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Regardless of a policy’s specific form, the National Complete Streets Coalition has identified ten elements of a comprehensive complete streets policy. Where possible, we have listed examples of other local or state policies that include such elements, and the specific language.
“To create a safe and efficient transportation system that promotes the
health and mobility of Decatur citizens and visitors, creating better
access to businesses and neighborhoods.”
“The roadway system of the Commonweath should safely accommodate
all users of the right-of-way, including pedestrians, people requiring
mobility aids, bicyclists, drivers and passengers of transit vehicles,
trucks, and automobiles and motorcycles.”
The City of Redmond, Washington’s policy is cited as a model for how to handle
connectivity: “The City of Redmond will plan for, design, and construct all new
transportation projects to provide appropriate accommodation for bicyclists,
pedestrians, transit users, and persons of all abilities in comprehensive and
The Oregon state law (enacted in 1971) is the only state legislation to do such. It states the following: “footpaths and bicycle trails … shall be provided wherever a highway, road or street is being constructed, reconstructed, or relocated.”
The State of Maryland’s Bicycle and Pedestrian Access Act is cited as a model
and includes the following language: “Access to and use of transportation
facilities by pedestrians and bicycle riders shall be considered and best
engineering practices regarding their needs shall be employed in all phases of
transportation planning, including highway design, construction, reconstruction,
and repair as well as expansion and improvement of other transportation
the national recommendation) as well as some exception related to location (e.g. urban
vs. rural areas). “Urban area” is a United States Census Bureau classification and is often
used as a designation to ensure that facilities are being prioritized for populated areas.
In or within one mile of an urban area, the needs of all users of all ages and abilities shall
be examined in the transportation planning process. Infrastructure such as bicycle and
pedestrian ways (e.g. sidewalks) and adequate transit shelter shall be established in
conjunction with the construction, reconstruction, or other change of any State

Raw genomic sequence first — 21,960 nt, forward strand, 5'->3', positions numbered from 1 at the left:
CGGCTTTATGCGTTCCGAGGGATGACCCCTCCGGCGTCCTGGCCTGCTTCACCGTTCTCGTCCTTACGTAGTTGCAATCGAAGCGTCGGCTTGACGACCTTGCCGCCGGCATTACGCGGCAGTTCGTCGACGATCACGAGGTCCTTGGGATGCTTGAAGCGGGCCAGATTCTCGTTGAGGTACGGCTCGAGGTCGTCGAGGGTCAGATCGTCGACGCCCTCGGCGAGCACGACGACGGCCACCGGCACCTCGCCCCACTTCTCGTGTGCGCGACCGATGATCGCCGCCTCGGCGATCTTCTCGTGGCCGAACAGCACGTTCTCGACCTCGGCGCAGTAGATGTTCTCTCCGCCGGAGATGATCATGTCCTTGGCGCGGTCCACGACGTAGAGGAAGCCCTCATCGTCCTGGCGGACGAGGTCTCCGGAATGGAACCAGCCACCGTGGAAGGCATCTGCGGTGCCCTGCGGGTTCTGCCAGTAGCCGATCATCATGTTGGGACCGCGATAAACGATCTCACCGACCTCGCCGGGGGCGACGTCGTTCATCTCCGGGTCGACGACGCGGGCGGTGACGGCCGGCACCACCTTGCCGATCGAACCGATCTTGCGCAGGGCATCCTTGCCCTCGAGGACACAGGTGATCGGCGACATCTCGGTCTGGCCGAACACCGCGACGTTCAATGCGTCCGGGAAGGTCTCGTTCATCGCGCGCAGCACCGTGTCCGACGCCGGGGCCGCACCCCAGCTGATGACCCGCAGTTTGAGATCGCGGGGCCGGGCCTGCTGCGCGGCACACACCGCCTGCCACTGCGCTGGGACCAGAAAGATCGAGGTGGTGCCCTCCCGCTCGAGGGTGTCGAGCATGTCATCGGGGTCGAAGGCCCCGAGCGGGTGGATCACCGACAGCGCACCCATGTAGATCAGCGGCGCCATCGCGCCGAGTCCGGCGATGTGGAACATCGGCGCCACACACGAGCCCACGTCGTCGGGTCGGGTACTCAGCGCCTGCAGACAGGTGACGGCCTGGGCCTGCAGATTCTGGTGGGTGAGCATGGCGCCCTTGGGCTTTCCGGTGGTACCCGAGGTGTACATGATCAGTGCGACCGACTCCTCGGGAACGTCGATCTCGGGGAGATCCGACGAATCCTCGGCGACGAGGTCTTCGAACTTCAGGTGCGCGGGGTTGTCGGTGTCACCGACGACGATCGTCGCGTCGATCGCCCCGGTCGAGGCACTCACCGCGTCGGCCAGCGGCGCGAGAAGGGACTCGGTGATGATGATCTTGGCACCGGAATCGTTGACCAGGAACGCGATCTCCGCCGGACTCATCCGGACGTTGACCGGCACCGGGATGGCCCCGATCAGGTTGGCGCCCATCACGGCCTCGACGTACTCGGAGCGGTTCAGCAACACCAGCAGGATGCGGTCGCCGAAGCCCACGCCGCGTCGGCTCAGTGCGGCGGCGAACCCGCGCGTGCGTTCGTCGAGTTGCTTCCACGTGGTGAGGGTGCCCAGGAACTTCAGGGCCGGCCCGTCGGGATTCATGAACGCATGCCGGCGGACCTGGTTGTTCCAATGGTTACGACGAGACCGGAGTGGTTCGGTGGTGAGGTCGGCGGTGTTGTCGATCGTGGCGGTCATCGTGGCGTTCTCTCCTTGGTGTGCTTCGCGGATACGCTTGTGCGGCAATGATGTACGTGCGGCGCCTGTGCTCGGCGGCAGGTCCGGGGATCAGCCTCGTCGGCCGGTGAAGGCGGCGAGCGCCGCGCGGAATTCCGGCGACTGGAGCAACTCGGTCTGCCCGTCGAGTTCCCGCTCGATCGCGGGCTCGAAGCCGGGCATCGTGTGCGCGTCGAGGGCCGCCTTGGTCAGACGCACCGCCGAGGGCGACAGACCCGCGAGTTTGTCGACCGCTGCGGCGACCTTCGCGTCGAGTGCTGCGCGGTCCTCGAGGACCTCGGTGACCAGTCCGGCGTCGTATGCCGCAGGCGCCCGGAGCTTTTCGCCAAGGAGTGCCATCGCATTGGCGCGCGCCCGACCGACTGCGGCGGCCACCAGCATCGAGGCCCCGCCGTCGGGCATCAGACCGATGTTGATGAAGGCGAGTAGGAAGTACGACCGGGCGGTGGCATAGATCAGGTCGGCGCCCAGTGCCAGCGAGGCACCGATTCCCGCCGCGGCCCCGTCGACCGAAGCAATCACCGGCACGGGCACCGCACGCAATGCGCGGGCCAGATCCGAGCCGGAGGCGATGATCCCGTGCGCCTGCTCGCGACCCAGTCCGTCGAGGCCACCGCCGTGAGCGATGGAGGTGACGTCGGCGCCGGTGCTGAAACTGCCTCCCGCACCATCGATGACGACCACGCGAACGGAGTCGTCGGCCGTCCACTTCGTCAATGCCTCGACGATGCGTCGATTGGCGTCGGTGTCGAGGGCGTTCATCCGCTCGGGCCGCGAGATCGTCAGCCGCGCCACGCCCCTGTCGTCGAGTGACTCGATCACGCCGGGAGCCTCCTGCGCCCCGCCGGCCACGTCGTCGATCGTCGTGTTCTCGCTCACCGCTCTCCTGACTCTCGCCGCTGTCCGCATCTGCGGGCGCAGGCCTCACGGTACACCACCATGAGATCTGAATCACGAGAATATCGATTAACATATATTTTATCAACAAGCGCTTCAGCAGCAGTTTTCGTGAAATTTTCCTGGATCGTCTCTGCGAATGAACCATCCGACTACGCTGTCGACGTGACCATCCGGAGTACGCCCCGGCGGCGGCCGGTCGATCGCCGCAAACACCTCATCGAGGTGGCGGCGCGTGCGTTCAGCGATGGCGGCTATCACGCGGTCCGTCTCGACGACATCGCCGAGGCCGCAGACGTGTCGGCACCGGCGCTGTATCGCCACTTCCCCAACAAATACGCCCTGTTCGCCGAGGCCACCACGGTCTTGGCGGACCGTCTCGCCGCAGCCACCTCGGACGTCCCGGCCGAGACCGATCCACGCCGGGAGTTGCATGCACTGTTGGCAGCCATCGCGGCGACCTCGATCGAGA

transportation facility, except where approved by the head of the Department of
Transportation based upon documented safety issues, excessive cost (above 20% of
total project cost) or absence of need (e.g. project is on a limited access highway).
“All public street projects or public street reconstruction projects in the City of Iowa shall
be designed to accommodate travel by pedestrians, bicyclists, public transit, and motorized
vehicles and their passengers with the following exceptions:
If the cost is excessively disproportionate to the need or probable use, defined as at least 20% of the overall project cost, the City Council may choose to not require bicycle, pedestrian, and / or transit facilities.”
Note: this is distinct from Context Sensitive Solutions, butd oe s complement that process. CSS is focused on the physical setting, complete streets is focused on users.
The Charlotte, North Carolina policy is cited as a model for how to combine CSS
with a Complete Streets process. They have an iterative, six-step multi-modal
planning process, for use in all projects. This process ensures that both context
and user needs are addressed, and includes the following:
1. Define land use context (existing and future conditions)
2. Define transportation context (existing and future conditions)
3. Identify deficiencies (goals and objectives)
4. Describe future objectives (goals and objectives)
5. Define street type and initial cross-section (decision-making)
6. Describe trade-offs and select cross-section (decision-making)
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